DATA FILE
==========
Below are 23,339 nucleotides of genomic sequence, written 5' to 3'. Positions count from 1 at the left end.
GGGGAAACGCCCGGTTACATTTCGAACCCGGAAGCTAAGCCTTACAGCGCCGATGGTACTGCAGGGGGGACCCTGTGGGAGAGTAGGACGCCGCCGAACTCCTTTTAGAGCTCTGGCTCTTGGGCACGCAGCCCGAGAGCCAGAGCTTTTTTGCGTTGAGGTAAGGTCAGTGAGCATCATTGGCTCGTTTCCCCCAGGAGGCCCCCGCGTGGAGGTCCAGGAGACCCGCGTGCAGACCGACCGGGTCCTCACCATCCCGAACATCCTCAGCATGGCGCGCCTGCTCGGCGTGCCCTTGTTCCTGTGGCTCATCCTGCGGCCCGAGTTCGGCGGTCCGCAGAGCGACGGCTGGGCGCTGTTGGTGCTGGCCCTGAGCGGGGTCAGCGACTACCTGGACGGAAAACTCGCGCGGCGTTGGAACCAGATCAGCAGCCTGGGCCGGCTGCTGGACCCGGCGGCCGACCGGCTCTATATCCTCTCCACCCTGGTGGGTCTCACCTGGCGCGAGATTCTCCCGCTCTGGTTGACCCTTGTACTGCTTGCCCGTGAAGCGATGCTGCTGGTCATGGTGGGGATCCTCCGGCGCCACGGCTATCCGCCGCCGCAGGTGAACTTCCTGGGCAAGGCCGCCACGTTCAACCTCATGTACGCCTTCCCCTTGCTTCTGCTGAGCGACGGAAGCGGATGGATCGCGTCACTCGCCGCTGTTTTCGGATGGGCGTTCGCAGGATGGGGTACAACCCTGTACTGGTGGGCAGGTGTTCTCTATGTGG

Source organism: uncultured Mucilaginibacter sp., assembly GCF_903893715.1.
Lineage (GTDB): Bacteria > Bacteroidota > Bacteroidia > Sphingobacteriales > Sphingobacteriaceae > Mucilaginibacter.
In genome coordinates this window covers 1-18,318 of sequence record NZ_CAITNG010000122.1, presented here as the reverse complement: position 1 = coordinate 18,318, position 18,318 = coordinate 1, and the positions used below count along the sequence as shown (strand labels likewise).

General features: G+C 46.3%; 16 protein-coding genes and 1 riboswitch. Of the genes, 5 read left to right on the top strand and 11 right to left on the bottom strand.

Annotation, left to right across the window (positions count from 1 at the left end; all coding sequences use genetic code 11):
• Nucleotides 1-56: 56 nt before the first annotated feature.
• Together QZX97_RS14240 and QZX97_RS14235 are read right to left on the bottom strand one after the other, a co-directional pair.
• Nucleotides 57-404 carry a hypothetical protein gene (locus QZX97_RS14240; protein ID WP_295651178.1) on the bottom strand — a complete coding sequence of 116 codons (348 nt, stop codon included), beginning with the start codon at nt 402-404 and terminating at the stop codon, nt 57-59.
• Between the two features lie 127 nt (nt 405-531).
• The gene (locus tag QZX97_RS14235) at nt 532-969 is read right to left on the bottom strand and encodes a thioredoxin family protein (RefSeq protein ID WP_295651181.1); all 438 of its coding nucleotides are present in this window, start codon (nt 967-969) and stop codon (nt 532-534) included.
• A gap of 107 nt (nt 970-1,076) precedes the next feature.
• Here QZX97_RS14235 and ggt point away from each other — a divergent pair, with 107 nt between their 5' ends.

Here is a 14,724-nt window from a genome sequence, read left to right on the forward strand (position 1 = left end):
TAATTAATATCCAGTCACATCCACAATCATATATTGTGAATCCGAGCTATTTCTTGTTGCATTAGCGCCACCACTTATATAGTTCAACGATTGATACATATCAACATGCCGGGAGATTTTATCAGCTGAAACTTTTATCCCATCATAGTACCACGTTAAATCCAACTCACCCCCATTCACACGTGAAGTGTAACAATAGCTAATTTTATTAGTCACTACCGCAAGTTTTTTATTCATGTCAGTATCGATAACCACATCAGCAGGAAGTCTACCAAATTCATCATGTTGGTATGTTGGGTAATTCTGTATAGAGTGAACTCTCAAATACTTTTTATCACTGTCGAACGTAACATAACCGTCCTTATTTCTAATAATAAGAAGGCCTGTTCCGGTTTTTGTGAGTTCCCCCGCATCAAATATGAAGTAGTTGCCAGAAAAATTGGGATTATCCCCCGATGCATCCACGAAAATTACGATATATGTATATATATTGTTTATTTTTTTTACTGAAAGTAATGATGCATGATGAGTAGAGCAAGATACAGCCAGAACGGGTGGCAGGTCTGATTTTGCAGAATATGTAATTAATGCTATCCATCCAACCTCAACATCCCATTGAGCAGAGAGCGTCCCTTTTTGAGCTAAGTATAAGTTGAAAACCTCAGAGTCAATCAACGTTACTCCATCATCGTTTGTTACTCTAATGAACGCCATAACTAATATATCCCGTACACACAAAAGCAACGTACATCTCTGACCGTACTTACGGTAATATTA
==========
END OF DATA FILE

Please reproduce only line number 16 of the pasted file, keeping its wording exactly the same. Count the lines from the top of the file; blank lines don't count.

TAATTAATATCCAGTCACATCCACAATCATATATTGTGAATCCGAGCTATTTCTTGTTGCATTAGCGCCACCACTTATATAGTTCAACGATTGATACATATCAACATGCCGGGAGATTTTATCAGCTGAAACTTTTATCCCATCATAGTACCACGTTAAATCCAACTCACCCCCATTCACACGTGAAGTGTAACAATAGCTAATTTTATTAGTCACTACCGCAAGTTTTTTATTCATGTCAGTATCGATAACCACATCAGCAGGAAGTCTACCAAATTCATCATGTTGGTATGTTGGGTAATTCTGTATAGAGTGAACTCTCAAATACTTTTTATCACTGTCGAACGTAACATAACCGTCCTTATTTCTAATAATAAGAAGGCCTGTTCCGGTTTTTGTGAGTTCCCCCGCATCAAATATGAAGTAGTTGCCAGAAAAATTGGGATTATCCCCCGATGCATCCACGAAAATTACGATATATGTATATATATTGTTTATTTTTTTTACTGAAAGTAATGATGCATGATGAGTAGAGCAAGATACAGCCAGAACGGGTGGCAGGTCTGATTTTGCAGAATATGTAATTAATGCTATCCATCCAACCTCAACATCCCATTGAGCAGAGAGCGTCCCTTTTTGAGCTAAGTATAAGTTGAAAACCTCAGAGTCAATCAACGTTACTCCATCATCGTTTGTTACTCTAATGAACGCCATAACTAATATATCCCGTACACACAAAAGCAACGTACATCTCTGACCGTACTTACGGTAATATTA